What Students Can Do to Address Web Accessibility Issues
Colleges should improve the accessibility of their web content on their own. There are, however, many things that people with disabilities and their families or support networks can do in the meantime to ease the web accessibility burden and reap the benefits of higher education.
Request ADA-Compliant Information
First, students with disabilities who are still attending high school should connect with their high school counselor and request ADA-compliant college information. Most colleges and universities print ADA-compliant college admissions information packets. And these colleges will usually send you this information for free.
Seek Out Disability Advocacy Organizations
If a person with a disability is initially exploring colleges, they should visit the DREAM: Disability Rights, Education, Activism, and Mentoring.
DREAM is dedicated to helping people with disabilities access higher education. Prospective students explore colleges, learn more about the accessibility of their physical and online campuses, and get assistance with admissions and financial aid applications.
DREAM also provides resources for people with disabilities to advocate for learning accommodations while they are enrolled in college.
Advocate for Yourself and Others
Finally, advocate for yourself and others. If you are a person with a disability and you experience difficulty accessing college information on a website or a learning material for a college class, connect with your dean of students or student accessibility office.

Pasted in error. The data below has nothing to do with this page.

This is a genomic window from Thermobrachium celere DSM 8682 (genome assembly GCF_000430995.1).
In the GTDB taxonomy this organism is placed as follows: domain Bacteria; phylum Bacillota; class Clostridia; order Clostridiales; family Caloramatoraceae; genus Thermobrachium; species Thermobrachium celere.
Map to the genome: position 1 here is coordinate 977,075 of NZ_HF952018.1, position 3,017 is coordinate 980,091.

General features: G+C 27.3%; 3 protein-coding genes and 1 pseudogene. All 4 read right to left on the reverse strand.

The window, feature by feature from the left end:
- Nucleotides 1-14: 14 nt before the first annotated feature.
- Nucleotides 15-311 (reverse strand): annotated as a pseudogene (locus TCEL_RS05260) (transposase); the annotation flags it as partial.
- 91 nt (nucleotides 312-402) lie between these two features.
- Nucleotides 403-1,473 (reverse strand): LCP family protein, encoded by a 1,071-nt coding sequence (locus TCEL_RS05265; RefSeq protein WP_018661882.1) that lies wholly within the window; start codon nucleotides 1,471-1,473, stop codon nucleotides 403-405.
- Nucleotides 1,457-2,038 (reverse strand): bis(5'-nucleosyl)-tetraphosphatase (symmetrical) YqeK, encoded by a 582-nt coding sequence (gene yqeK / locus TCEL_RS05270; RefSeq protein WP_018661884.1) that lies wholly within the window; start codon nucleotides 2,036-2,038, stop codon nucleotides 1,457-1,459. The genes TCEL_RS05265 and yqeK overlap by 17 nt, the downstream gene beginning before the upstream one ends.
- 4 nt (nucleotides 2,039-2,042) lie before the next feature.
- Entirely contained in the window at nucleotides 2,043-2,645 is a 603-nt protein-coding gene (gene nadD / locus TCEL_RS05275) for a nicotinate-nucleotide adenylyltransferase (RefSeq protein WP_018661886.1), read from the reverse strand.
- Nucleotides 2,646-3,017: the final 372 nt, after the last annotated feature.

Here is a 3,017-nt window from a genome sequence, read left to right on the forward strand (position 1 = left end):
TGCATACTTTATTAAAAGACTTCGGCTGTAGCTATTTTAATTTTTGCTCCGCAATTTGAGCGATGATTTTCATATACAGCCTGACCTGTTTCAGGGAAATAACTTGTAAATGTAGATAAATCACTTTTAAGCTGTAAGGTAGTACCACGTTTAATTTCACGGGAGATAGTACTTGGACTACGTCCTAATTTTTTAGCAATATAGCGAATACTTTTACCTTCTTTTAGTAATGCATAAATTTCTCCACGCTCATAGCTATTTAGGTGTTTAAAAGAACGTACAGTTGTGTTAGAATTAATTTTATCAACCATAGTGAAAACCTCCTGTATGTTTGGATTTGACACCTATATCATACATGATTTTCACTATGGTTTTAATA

If you are not yet enrolled in college, file a discrimination complaint with the Office of Civil Rights. It is likely that if you are experiencing a difficulty related to web accessibility, other students are, too. This means that as a community, people with disabilities need to raise their voice and hold colleges accountable.
The Unfortunate Shortcomings of College Accommodations
I have worked in education for over a decade, and I have never met anyone in the profession who does not want to help students be successful. Some of the kindest, most compassionate people I know work in higher education and change students' lives every day.
However, many professionals in higher education feel burned out and are stretched too thin. Additionally, it is especially difficult to train, hire, and retain professionals with backgrounds in disability services or special education.
All told, this means that many colleges do not mean to be web inaccessible. Instead, colleges may not be aware of their web accessibility issues or may not have adequate resources to address them. Although it seems unfair (and it is), people with disabilities must continue to advocate for their educational rights and for colleges to be as web accessible as they can be.
And technology will continue to change.
Colleges have barely scratched the surface of what virtual reality will mean for the system of higher education, much less ensure that all of their YouTube videos are closed captioned and, therefore, ADA compliant. People with disabilities will continue to face challenges to access college websites and college curriculum at the same level as their peers.
If you are a person with a disability, remain positive. Continue to advocate for your rights. Pursue your dreams, and continue to put pressure on the higher education system to change. If you don't, it is possible that no one will.